There is a view that these songs reflects the more sensitive, vulnerable, even feminine part of the Greek soul, as the writer Nikos Kazantzakis wrote in his Greece travelling book of 1926-27 “Journey to the Morea” (Peloponnese): “In the taverns, at festivals, on holidays, when they have drunk a little, the small businessmen and infantry officers of the Peloponnese, so logical and selfish, break into melancholy eastern amanedes ,into a sudden longing; they reveal a psyche completely different from their sober every-day one. A great treasure, a deep longing….”*

Here is probably the first version of the Smyrna Minore, of 1909. It was written by Yannis Alexiou (Γιάννης Αλεξίου), the singer is Yorgos Tsanakas (Γιώργος Τσανάκας) with Estoudiantina orchestra.

 

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Another version sung by Savvina Giannatou (Σαβίνα Γιαννάτου) which follows Marika Papagigka of 1919**.(Press on YouTube bottom for English subtitles)

 

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Our third is “Manes of Good-night”(Μανές της καληνυχτιάς) as recorded in 1929 by Antonis Diamantidis “Dalgkas” (Αντώνης Διαμαντίδης, “Νταλγκάς” ,1890-1945), one of the most important singers of this music. The nickname Dalgkas, which means passion, was given after his way of singing as in this video.(English caps)

 

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Three popular songs

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Tik tik tiki tiki tak was recorded in 1910 in the City, Constantinople, by Giagkos Psamathianos (Γιάγκος Ψαμαθιανός)***. The release of the same performance in 1913 has some historic meaning: it was the second time that the designation “rebetiko” was indicated on the record. (The first was the song Απονιά (Heartlessness) of 1912).

Glikeria who is one of the finest performers of Smyrneika , together with  Dilek Koç from Turkey and Areti Ketime.(caps)

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“I don’t want you anymore” (Δε σε θελω πια), was recorded around 1910****. It was influenced by an Italian popular song of the time and like “Tik tak” has been a great success since then. Markos Vamvakaris says in his autobiography that he remember this song from his childhood in Syros.

Glikeria sings in a tribute concert to Asia Minor (caps)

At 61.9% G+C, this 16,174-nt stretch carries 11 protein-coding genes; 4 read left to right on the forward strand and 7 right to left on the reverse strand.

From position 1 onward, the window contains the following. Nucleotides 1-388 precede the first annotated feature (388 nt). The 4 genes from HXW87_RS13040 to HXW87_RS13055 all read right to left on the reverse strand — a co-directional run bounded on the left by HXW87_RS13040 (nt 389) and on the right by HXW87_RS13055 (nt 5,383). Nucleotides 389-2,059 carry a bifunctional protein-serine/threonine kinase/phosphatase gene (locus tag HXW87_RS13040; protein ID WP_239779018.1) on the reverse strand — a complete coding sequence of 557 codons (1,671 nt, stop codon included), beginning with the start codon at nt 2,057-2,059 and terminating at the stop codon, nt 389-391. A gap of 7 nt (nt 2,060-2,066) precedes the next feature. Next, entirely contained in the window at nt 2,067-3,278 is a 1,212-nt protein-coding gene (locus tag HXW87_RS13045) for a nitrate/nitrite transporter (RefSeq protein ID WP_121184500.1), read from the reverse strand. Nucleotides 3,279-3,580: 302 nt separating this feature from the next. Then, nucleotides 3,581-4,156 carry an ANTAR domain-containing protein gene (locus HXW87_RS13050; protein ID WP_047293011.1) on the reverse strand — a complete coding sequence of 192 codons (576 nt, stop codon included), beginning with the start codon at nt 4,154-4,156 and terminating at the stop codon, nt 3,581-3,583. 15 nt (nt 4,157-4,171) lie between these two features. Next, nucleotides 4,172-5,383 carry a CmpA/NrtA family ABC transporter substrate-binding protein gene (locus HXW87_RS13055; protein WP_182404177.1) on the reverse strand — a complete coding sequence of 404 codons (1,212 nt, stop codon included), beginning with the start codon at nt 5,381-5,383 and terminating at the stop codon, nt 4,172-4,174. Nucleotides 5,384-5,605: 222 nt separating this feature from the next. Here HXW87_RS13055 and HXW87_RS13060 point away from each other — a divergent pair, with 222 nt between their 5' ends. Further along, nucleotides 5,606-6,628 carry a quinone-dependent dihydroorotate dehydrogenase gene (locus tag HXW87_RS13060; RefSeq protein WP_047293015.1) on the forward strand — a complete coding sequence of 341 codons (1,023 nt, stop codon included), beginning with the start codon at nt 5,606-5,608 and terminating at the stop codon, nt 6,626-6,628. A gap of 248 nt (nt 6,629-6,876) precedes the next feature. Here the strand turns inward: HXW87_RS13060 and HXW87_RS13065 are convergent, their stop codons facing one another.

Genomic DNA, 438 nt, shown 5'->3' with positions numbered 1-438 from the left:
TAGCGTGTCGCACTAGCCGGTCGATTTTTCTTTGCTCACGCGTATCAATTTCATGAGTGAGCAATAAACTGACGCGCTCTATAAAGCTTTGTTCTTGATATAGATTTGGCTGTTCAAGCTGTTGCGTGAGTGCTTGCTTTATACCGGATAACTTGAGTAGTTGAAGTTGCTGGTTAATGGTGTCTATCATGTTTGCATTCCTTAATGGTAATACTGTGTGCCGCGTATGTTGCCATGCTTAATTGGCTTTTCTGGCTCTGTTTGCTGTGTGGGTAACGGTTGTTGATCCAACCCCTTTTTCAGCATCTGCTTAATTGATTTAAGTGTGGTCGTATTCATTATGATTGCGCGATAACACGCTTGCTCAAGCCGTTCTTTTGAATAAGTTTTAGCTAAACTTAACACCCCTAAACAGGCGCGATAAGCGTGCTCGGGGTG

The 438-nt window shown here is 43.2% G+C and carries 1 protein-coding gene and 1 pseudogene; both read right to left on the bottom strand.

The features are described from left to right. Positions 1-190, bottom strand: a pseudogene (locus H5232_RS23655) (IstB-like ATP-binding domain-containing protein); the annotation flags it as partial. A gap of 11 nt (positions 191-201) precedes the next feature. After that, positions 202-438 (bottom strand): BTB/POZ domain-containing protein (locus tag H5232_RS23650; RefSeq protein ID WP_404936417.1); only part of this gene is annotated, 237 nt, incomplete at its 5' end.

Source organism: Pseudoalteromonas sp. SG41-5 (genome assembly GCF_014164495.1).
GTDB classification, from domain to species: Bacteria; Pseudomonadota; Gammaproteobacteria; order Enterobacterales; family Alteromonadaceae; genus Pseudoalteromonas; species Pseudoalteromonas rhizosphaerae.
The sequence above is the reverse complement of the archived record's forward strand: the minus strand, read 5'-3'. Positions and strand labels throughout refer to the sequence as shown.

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Violets and hyacinths (Μενεξέδες και  ζουμπούλια) is an urban song which was popular also in the Ionian Islands.

“The word “eivala” (έιβαλα) that is heard in the song is most likely of Arabic origin; it passed in the Turkish language and was naturally used by the Greeks of Asia Minor and Smyrna. It’s an exclamation word, meaning “cool!” or “wonderful” or “okay”; it shows that the person saying it is having a very good time or is very happy about something. Some say that the word’s origin is from the Ionian Islands, but I couldn’t find anything positive on this version.​”(Katerina Siapanta)

Katerina Papadopoulou sings this beautiful waltz in a TV show (caps)

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The second part is at:

https://greeksongstories.wordpress.com/2017/07/11/smyrna-asia-minor-and-constantinople-b/

 

* This is from Gail Holst-Warhaft article

Amanes: The Legacy of the Oriental Mother” (English) http://www.umbc.edu/MA/index/number5/holst/holst_0.htm

** https://youtu.be/hJBpjM9U1Ms

*** https://youtu.be/opvmSaTLGew

**** https://youtu.be/7uaFEkNcDdM

Some words about the “Minore” that young guys were singing in front their beloved girls’ house at:

https://greeksongstories.wordpress.com/2012/12/08/minos-had-put-me-on-the-gramophone/

Links:

http://www.enosismyrneon.gr/ekdoseis-tes-enoses/arthra-arkheiou/mousike-apo-te-smurne.html

http://karamanlidika.gr/smyrnaiiko-minore-smyrnh/

http://www.nostimonimar.gr/smirneiko-minore/

http://videosmusicview.blogspot.co.il/2012/04/blog-post_17.html

https://sarantakos.wordpress.com/2010/06/26/tikitak/

https://el.wikipedia.org/wiki/%CE%A1%CE%B5%CE%BC%CF%80%CE%AD%CF%84%CE%B9%CE%BA%CE%B1

http://www.ogdoo.gr/erevna/oi-dikoi-mas-ksenoi/oyskoyntar-i-apo-kseno-topo-ki-ap-alargi

http://www.jewdyssee.com/2012/10/24/most-international-jewish-song/

http://karamanlidika.gr/ta-paidia-ths-geitonias-sou-marika-papagkika/

http://www.rembetiko.gr/forums/showthread.php?t=22279

 

Many thanks to my dear friend Katerina Siapanda, thank you so much for your help!